To Dream or Not to Dream

[a note, not a motivational pile of crap]

I’ll take the dream. I’m allergic to skeptics.

I’ve learned something (as always) over the years. Never listen to the person that tells you “You’re not going to make it!”. They’re most likely to feel miserable and unfulfilled and need to drag somebody else down with them.

Shakespeare was right, we are made of dreams. That’s what pushes us to go further. That’s what made the IPad possible. Or the stem cell transplant. Or Daft Punk.

I’m sure that someone told Edison to give it up at some point in his life. I’m also pretty sure that he gave them the middle finger and look at us now. Think about that when you turn on the lights. Ransom E. Olds didn’t give up on the dream either. Remember the Oldsmobile? That was the “in-your-face” manifesto of a man who dared to pursue a dream. Think about that when you get in your car with the words “You’ll never make it!” thumping in your head. Mr. Bell had a dream. So did Martin Luther King. And Marie Curie. Even Kelly Clarkson had a dream. And they’ve all had to deal with at least one skeptic who told them “Come on, stop dreaming, stick to your day job, you’re not going to make it!”.

It’s time you put up that middle finger in the air and start using it properly. What, I can’t dream? I can’t wish for better things for myself? Should I just give up and keep pushing papers in a tiny office while my room keeps filling itself up with some of the most incredible paintings that the 21st century has ever seen? Maybe I want to become an astronaut. Who the hell are you to tell me that I can’t make it?

Humanity was not built on “realism” or “stick to your day job”. Humanity was built on dreams and it continues to grow on this platform. Of course, its effect on the planet is still shady to me, but I’m talking about a more individual level here.

Take me, for example. I’ve heard this crap all my life.

“Well, it’s a nice thing you can paint and all, but it won’t get you far, you might think of a career as a secretary or even assistant manager! Imagine that! ASSISTANT MANAGER!” – yes, it’s always been my life’s dream to fetch coffee and mail for some pompous bastard in a suit until I retire. Then my grandchildren will ask me about my life and what I’ve done. I’ll have a lot to tell them, for sure. “I sorted the mail and answered the phone for thirty years. It paid the mortgage and the food for your mother.” — the problem is that I put up my middle finger instead and pursued my own dreams. I’m not on top of any pyramid right now, I’m not handling any multibillion dollar business and I’m not hanging any “Sold Out” signs at the entrance of any art gallery. But I’m happy and I can look at myself in the mirror.

“Good for you that you can write novels and great stories, but that won’t pay the rent!” – thank you for the wonderful insight, I’ve never thought about it this way. Not even when I was serving coffee to daddy’s little rich girls just so I could have a decent lunch. I will take that advice and quit writing, in fact. I’ll live out the rest of my days as a waitress who loves “Big Brother” and when my breasts reach my knees I’ll be able to look back and say “Hey! I’ve done a lot these last 20 years! I’ve done a lot!”, while I feed my three cats and pray that my children do better. I’m kidding. I’ve put up the middle finger high up in the air again and I’ve gone my way. I’m writing and I will keep writing until I reach that point of success that every aspiring writer dreams about. I’ll keep following my dream – maybe I’ll make it, maybe I won’t. At least I will have tried. My dignity will still be there to pat me on the shoulder.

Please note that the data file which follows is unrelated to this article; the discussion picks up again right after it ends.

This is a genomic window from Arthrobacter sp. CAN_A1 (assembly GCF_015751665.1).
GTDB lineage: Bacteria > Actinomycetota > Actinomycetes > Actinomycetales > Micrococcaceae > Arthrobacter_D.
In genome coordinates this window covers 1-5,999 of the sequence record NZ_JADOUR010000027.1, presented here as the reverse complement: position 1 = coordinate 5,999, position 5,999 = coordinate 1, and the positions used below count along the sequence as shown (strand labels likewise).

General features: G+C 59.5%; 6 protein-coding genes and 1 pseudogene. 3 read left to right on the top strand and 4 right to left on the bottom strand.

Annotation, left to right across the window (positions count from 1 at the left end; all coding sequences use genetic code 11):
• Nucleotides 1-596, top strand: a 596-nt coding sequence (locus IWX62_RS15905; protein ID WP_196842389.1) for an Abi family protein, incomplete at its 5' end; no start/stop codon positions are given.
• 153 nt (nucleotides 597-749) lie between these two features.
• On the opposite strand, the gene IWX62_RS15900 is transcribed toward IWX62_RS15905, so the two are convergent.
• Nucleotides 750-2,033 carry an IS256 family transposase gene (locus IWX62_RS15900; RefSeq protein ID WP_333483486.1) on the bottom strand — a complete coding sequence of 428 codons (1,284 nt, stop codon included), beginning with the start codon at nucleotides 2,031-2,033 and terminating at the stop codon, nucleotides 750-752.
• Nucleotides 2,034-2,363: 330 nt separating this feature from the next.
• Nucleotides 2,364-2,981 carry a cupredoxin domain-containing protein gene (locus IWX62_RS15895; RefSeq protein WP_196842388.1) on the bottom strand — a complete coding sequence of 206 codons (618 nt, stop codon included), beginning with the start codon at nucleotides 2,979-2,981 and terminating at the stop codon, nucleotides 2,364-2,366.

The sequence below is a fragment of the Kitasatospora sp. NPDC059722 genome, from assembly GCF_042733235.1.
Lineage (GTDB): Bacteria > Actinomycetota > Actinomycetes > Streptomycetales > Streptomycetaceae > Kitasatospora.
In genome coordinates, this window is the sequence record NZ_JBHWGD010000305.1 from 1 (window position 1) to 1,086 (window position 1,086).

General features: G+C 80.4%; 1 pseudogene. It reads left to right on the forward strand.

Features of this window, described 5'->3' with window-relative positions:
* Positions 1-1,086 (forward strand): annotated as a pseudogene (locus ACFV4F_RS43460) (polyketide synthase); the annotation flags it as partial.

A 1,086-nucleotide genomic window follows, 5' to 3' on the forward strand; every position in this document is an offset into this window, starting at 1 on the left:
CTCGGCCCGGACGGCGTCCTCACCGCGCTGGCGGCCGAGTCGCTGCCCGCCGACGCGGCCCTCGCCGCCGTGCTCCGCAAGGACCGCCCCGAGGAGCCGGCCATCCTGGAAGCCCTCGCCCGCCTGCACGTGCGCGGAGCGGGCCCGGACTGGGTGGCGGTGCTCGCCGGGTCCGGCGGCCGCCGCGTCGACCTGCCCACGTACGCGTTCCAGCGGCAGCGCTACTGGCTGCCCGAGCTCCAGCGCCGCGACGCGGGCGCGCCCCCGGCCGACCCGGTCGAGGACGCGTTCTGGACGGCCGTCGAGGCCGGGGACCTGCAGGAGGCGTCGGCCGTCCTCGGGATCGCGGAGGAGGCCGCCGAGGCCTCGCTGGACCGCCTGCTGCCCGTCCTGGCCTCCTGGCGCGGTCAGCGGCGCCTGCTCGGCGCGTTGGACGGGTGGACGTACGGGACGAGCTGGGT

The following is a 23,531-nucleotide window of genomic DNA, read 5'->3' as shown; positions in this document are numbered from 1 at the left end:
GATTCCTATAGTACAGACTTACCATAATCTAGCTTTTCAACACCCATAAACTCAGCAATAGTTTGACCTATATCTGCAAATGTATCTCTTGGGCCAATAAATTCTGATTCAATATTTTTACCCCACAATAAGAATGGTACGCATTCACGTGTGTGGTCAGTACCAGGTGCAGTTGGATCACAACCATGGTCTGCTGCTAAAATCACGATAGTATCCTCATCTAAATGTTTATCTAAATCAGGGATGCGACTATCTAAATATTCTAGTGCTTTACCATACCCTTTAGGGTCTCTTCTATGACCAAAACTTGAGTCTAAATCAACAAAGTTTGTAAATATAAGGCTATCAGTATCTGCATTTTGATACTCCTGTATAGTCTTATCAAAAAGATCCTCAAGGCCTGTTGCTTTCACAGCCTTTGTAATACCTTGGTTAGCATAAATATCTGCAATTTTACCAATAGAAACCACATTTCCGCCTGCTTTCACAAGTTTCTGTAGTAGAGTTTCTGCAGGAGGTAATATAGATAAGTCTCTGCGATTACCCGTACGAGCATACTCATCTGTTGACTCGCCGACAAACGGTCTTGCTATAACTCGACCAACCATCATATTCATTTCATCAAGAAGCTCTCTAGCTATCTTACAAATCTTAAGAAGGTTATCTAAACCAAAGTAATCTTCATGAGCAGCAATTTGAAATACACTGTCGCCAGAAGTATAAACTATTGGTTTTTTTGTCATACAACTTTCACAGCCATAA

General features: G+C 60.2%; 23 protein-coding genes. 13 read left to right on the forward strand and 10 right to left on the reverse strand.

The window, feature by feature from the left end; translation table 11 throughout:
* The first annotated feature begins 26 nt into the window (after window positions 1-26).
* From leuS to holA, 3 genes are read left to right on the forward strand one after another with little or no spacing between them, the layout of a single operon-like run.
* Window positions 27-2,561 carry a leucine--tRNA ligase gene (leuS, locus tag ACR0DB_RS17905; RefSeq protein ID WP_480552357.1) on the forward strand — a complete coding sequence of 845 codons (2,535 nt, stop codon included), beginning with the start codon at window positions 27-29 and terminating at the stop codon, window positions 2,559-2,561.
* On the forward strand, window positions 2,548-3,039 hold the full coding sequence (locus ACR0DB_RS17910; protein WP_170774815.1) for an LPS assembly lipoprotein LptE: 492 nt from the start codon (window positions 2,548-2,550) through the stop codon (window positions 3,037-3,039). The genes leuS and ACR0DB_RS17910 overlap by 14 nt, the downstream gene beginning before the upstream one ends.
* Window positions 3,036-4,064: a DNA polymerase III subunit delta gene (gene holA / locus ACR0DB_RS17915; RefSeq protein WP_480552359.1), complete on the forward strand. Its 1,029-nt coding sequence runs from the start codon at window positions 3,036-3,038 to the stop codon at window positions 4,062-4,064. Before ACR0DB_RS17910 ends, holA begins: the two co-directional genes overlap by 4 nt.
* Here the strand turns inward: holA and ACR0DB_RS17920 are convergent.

“You’ll never have your own business! You need money and your current job won’t cover that.” – I think Richard Branson heard that almost every single day of his life. I’m not just throwing examples in your face as a motivational tactic. Not at all. It’s just incredibly annoying to hear that “You won’t make it!” line every time I dare to talk about my dreams.

We all have dreams. Whether we have the courage to admit it or not, it’s our problem. Whether we have the balls to pursue them, it’s entirely up to us. But if we keep ourselves down just because others didn’t have the courage to follow their dreams, we’re of no use to this world.

We don’t need skeptics, we need people who can stand up for themselves and for their vision. Progress was never based on “Give it up, Joe, you’ll never make it!”.

So, for example, if I say that in five years’ time I’ll have my degree and my own business, there are 50% chances that it will happen. If I stick by it and try hard to make it, my chances will go higher. If I keep giving people the middle finger every time they tell me that I won’t make it, my chances will continue to grow. Worst case scenario is that I won’t make it, but at least I’ll be able to live with myself and defeat will not sting as much as regrets. Best case scenario is that I’ll put a diamond ring on that middle finger, so it’ll sparkle while I show it off.

My point would be to never give up. Not until you try, anyway. It’s better to go out there and end up smacking your head against the wall than to stay inside and keep looking out the window, wondering “What if?”. Success doesn’t come easy. There’s blood, there’s sweat and there are tears involved. And a lot of workouts for your middle finger.

I’m keeping mine up and proud.

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